Isolators are extremely important in microwave test setups: they eliminate multiple reflections and improve vector corrections at the signal frequency. In particular after the input directional coupler in a load pull setup, an isolator eliminates measurement errors due to limited coupler directivity. Isolators also protect the driver amplifiers from power reflected at the source tuner, which might damage their output stages. Finally inserting a second input isolator after the driver amplifier and before the input coupler will ensure that the source impedance of the setup, which is the output impedance of the driver amplifier, will be well known.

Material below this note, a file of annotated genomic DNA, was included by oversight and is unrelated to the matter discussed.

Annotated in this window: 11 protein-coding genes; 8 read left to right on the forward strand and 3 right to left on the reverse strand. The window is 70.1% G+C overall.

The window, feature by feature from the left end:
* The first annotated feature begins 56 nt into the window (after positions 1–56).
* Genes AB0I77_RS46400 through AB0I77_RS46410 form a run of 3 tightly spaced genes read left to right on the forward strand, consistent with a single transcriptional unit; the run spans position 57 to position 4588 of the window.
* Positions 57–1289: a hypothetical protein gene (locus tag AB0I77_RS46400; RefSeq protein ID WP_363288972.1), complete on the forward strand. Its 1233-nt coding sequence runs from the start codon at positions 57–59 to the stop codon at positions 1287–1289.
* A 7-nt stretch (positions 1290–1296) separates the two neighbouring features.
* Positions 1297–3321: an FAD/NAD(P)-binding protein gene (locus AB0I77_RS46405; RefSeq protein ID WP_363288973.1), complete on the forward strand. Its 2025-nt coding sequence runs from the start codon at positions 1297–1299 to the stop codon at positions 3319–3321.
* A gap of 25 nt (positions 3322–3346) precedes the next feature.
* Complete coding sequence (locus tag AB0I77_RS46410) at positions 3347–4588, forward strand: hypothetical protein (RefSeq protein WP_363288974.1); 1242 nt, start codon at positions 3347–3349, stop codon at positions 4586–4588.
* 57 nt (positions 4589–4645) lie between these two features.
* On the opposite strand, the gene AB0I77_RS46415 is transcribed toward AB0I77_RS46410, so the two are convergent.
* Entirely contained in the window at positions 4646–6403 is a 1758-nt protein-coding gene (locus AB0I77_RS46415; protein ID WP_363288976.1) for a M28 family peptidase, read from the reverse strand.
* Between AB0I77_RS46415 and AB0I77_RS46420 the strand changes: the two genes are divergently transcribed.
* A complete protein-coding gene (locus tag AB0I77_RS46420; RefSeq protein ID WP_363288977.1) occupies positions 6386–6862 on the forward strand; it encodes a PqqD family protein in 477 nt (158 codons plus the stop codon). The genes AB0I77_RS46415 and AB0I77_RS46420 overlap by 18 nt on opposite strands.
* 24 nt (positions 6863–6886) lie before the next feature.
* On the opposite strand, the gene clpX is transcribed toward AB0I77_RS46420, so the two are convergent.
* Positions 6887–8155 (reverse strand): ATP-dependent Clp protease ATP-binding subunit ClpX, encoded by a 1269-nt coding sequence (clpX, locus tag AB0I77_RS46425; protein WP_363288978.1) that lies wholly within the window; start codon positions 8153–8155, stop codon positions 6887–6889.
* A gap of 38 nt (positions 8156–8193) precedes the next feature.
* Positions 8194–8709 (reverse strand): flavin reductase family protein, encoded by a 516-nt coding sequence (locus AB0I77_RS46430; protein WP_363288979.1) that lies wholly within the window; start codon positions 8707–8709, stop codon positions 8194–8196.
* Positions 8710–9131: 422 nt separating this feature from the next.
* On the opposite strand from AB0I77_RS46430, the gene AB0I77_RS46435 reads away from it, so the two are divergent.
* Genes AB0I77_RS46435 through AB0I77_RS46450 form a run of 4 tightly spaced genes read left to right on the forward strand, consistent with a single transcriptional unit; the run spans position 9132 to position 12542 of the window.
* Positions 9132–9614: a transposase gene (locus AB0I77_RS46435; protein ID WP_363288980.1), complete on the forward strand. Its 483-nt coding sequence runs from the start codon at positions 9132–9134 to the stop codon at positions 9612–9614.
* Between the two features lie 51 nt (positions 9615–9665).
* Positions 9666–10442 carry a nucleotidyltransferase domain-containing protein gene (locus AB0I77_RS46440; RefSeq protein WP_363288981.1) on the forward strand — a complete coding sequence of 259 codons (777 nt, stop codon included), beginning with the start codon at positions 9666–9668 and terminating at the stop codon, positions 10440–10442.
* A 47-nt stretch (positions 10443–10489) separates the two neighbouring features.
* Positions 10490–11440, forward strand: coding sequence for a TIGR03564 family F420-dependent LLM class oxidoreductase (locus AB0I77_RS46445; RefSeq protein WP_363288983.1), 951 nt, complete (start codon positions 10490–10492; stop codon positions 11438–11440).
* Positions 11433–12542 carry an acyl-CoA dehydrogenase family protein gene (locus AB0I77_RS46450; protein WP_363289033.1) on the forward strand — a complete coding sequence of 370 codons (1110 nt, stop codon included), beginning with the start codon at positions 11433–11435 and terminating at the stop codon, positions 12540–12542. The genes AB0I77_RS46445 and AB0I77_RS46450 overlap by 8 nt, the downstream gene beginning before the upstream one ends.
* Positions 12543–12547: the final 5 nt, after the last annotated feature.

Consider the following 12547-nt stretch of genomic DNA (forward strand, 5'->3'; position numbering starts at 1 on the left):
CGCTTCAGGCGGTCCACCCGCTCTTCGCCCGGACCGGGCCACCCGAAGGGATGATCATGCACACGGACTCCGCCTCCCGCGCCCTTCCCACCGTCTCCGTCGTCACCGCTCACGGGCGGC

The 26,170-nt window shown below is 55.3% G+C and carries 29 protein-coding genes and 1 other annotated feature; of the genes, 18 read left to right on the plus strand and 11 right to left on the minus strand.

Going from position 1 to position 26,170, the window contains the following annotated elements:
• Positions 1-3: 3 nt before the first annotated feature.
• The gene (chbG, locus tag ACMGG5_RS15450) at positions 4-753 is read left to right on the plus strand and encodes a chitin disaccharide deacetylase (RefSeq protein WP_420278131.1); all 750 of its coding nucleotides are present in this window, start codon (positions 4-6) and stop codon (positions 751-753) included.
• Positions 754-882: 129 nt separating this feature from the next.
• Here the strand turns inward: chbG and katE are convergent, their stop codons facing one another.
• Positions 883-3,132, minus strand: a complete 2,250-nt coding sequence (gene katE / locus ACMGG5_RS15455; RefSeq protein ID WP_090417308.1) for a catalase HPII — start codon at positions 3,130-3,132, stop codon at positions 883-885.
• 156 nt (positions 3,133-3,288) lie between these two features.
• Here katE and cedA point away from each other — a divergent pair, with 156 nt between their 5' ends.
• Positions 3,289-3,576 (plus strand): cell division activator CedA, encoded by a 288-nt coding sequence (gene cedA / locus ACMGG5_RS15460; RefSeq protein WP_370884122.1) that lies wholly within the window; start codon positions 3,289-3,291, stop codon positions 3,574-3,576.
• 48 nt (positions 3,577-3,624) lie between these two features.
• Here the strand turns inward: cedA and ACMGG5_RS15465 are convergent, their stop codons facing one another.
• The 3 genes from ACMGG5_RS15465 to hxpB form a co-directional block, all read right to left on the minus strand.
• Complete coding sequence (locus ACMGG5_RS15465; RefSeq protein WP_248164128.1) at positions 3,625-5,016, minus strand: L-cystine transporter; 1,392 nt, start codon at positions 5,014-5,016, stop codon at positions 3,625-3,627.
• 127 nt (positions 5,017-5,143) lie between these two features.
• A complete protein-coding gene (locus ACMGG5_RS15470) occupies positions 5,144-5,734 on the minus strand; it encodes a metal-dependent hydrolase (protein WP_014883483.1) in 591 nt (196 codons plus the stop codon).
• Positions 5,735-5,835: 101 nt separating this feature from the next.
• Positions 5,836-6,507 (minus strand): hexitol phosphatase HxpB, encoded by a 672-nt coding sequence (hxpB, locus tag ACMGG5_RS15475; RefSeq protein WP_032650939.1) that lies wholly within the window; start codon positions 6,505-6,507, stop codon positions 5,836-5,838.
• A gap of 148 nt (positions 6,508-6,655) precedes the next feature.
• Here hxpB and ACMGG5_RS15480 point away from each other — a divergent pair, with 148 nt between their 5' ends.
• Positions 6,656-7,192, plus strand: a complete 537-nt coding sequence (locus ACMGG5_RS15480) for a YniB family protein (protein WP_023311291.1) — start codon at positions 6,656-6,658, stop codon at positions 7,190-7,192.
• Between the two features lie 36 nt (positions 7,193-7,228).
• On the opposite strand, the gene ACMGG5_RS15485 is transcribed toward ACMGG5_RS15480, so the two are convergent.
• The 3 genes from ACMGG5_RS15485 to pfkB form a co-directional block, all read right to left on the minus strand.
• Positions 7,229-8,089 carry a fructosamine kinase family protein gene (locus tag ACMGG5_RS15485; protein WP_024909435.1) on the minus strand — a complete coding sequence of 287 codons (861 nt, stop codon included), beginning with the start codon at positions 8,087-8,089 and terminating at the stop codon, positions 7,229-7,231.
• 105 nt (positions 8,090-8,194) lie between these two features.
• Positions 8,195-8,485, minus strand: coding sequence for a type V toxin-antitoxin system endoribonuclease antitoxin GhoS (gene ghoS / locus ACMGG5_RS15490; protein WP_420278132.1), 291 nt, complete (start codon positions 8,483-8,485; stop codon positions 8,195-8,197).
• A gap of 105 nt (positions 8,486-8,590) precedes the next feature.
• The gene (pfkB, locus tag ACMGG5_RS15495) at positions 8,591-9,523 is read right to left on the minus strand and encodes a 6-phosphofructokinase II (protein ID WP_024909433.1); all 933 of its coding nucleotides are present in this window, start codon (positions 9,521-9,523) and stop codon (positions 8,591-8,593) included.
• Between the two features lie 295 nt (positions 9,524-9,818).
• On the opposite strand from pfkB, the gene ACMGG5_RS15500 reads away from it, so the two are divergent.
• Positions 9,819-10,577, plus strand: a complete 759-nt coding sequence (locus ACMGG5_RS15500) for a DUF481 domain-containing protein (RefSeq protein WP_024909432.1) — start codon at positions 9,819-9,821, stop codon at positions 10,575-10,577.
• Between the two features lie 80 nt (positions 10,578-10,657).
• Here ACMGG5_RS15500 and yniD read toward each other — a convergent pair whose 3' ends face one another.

What is often forgotten is that isolators have a limited bandwidth: inside the operational bandwidth of the isolator we expect S11 < -20dB and S21 ~ 0dB, i.e. optimum behavior. The problem arises outside the operational bandwidth. In this frequency area isolators have S11 more than 0.5 and closer to 0.8 (see typical response below). This means that, if you test a strongly unstable device, there is a high risk that you will get spurious oscillations, in general at lower frequencies, independently on what you do with the tuners. In this case there is only one remedy: Insert a 3dB attenuator after the isolator and before the bias tee. This will improve the Return Loss looking into the isolator from the DUT side by at least 6dB. This is often enough. The drawback is that you will need more input power in order to saturate your device. This is a very important trade-off.